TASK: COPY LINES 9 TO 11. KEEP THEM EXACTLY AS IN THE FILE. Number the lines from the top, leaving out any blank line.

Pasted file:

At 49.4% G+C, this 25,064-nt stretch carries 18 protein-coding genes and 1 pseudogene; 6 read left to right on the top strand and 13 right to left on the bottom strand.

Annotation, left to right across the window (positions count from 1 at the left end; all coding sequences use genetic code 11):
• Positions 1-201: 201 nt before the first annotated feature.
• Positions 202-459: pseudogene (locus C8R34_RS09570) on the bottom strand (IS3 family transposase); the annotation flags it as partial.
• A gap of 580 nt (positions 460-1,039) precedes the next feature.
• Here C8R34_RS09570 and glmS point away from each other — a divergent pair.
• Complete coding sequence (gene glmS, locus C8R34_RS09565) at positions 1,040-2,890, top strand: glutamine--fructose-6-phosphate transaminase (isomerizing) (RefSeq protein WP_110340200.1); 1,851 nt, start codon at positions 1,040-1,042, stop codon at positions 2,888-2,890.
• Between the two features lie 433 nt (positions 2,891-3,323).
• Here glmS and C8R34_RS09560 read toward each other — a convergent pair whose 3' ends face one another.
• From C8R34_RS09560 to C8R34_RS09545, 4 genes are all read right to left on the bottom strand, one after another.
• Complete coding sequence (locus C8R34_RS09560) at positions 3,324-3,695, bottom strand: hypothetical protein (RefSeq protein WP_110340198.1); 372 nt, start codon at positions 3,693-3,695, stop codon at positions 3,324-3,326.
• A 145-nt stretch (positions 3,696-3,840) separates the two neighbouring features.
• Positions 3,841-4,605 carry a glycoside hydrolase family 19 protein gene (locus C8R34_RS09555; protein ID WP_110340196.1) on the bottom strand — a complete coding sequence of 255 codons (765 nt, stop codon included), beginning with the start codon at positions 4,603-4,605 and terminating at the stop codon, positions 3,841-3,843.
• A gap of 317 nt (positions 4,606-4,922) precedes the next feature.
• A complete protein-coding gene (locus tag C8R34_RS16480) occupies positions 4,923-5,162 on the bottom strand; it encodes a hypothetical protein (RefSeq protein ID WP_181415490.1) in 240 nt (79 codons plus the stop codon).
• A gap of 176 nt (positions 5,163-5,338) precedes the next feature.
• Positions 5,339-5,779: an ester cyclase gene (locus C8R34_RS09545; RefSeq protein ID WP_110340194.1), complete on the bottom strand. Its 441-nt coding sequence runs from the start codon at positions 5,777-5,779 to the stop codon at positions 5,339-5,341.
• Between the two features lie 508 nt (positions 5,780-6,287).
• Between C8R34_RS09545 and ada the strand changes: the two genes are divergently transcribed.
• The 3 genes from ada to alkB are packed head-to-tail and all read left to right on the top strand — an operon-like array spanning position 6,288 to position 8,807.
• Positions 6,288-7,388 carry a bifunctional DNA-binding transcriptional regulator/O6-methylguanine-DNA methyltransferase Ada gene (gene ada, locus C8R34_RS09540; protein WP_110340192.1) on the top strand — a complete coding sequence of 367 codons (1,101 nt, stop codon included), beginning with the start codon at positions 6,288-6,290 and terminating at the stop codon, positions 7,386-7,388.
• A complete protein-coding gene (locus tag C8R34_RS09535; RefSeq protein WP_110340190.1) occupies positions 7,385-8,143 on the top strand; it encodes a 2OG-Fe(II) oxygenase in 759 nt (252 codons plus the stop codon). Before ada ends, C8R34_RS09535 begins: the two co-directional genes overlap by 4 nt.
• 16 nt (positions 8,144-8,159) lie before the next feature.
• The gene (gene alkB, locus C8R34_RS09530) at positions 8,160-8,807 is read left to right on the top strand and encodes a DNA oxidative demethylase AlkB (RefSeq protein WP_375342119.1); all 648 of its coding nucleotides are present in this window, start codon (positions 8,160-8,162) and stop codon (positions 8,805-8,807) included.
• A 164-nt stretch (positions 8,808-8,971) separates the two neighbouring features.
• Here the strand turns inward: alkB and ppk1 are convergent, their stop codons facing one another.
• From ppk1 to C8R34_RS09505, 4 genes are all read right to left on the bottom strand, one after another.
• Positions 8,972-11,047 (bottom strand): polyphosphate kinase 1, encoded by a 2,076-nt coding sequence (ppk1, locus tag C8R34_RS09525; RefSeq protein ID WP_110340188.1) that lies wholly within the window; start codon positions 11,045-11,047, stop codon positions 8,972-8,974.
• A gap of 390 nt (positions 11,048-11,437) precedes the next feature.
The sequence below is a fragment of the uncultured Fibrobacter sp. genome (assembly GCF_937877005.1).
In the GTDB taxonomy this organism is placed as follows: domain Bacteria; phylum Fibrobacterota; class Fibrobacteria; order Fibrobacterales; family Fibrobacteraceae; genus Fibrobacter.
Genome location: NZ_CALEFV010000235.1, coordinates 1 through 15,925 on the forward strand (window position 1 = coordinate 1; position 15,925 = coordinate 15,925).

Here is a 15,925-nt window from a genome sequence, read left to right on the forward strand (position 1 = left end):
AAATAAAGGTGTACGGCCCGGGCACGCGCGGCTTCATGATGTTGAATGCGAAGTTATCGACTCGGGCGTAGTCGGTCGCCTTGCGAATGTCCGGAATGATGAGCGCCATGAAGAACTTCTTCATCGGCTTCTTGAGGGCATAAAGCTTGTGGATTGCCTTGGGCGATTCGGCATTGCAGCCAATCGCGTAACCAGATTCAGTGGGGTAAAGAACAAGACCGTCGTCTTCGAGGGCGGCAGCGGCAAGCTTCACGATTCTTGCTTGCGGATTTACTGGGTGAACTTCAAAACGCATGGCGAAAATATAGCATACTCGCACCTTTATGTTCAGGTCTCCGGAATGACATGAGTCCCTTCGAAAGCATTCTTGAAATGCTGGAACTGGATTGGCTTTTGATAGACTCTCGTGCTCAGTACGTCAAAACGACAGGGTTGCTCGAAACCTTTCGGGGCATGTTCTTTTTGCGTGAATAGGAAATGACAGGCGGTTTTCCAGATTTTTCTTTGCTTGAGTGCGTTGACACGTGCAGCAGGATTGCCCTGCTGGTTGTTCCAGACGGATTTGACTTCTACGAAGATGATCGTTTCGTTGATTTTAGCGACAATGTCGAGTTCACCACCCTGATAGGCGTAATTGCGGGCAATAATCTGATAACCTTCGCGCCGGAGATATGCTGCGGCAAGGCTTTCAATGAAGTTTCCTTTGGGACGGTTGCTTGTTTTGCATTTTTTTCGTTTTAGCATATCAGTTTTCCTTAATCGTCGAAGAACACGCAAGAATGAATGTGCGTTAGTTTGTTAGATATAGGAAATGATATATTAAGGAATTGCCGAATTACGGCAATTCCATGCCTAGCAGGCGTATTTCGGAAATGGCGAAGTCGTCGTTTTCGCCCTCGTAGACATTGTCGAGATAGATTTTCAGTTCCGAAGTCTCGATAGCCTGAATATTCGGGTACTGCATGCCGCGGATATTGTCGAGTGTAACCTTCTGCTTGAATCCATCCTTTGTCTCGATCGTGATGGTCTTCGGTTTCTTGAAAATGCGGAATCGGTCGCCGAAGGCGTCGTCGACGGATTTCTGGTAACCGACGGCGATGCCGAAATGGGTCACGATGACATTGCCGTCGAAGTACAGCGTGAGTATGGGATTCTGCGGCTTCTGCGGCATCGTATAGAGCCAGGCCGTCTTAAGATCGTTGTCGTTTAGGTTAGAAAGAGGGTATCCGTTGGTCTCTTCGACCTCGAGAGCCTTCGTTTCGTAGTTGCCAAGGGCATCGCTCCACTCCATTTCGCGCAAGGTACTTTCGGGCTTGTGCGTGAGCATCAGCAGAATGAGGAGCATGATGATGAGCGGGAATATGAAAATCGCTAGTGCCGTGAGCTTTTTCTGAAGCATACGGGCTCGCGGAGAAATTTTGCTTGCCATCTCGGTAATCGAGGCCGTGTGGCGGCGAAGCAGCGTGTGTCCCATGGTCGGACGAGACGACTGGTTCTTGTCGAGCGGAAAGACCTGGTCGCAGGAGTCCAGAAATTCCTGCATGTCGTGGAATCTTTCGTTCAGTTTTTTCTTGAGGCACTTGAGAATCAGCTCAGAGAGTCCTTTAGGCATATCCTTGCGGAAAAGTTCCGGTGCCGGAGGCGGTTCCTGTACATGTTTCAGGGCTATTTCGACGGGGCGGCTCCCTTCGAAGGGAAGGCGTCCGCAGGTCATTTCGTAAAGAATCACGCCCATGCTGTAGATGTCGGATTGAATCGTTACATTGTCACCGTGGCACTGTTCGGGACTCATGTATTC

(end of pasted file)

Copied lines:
• Here glmS and C8R34_RS09560 read toward each other — a convergent pair whose 3' ends face one another.
• From C8R34_RS09560 to C8R34_RS09545, 4 genes are all read right to left on the bottom strand, one after another.
• Complete coding sequence (locus C8R34_RS09560) at positions 3,324-3,695, bottom strand: hypothetical protein (RefSeq protein WP_110340198.1); 372 nt, start codon at positions 3,693-3,695, stop codon at positions 3,324-3,326.